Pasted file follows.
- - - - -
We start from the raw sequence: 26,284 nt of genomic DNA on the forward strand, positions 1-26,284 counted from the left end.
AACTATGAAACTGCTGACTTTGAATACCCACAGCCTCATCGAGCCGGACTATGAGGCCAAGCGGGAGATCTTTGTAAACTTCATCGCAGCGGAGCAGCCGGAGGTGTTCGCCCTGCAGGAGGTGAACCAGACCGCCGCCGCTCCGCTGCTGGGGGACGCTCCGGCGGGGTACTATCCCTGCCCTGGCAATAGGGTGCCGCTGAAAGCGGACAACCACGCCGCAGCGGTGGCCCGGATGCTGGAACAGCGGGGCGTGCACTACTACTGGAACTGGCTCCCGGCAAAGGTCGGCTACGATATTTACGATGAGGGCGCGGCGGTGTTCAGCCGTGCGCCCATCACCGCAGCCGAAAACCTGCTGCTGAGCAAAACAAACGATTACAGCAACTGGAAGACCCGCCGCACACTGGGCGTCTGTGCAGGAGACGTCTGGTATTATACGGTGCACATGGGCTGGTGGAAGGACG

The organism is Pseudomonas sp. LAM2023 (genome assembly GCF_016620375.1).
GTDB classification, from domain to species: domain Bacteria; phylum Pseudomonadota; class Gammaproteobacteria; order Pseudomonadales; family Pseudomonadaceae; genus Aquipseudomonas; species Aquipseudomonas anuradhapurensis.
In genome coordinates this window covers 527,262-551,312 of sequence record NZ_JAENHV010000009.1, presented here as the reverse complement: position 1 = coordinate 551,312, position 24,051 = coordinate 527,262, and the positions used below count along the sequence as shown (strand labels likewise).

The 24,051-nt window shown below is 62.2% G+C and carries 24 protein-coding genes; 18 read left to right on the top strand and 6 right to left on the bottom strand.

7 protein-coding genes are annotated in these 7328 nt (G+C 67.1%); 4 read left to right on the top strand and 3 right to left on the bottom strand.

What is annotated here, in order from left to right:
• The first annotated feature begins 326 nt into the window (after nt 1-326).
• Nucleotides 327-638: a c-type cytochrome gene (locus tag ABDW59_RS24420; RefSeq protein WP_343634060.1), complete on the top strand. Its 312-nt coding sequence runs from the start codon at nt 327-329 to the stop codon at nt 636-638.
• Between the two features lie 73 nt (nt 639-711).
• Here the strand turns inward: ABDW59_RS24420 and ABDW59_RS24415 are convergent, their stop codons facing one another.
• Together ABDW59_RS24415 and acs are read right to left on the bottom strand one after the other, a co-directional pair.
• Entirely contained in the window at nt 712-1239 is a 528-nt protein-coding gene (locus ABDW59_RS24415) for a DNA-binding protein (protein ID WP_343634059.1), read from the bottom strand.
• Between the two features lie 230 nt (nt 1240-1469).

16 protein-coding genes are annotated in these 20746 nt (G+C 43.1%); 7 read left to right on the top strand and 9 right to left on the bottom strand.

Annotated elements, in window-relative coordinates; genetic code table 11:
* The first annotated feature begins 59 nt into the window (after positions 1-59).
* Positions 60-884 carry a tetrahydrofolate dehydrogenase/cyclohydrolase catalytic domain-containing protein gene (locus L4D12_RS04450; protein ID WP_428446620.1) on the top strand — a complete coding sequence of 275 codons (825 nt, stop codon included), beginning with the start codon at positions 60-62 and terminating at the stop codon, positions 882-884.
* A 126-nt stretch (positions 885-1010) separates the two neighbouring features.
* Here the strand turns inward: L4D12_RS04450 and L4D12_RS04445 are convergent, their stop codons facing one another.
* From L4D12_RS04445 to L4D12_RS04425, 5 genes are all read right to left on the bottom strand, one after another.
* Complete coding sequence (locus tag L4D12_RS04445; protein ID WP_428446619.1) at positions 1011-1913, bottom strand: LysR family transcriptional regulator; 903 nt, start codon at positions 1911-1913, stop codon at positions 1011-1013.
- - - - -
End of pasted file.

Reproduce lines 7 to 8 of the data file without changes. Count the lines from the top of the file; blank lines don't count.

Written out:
7 protein-coding genes are annotated in these 7328 nt (G+C 67.1%); 4 read left to right on the top strand and 3 right to left on the bottom strand.

What is annotated here, in order from left to right: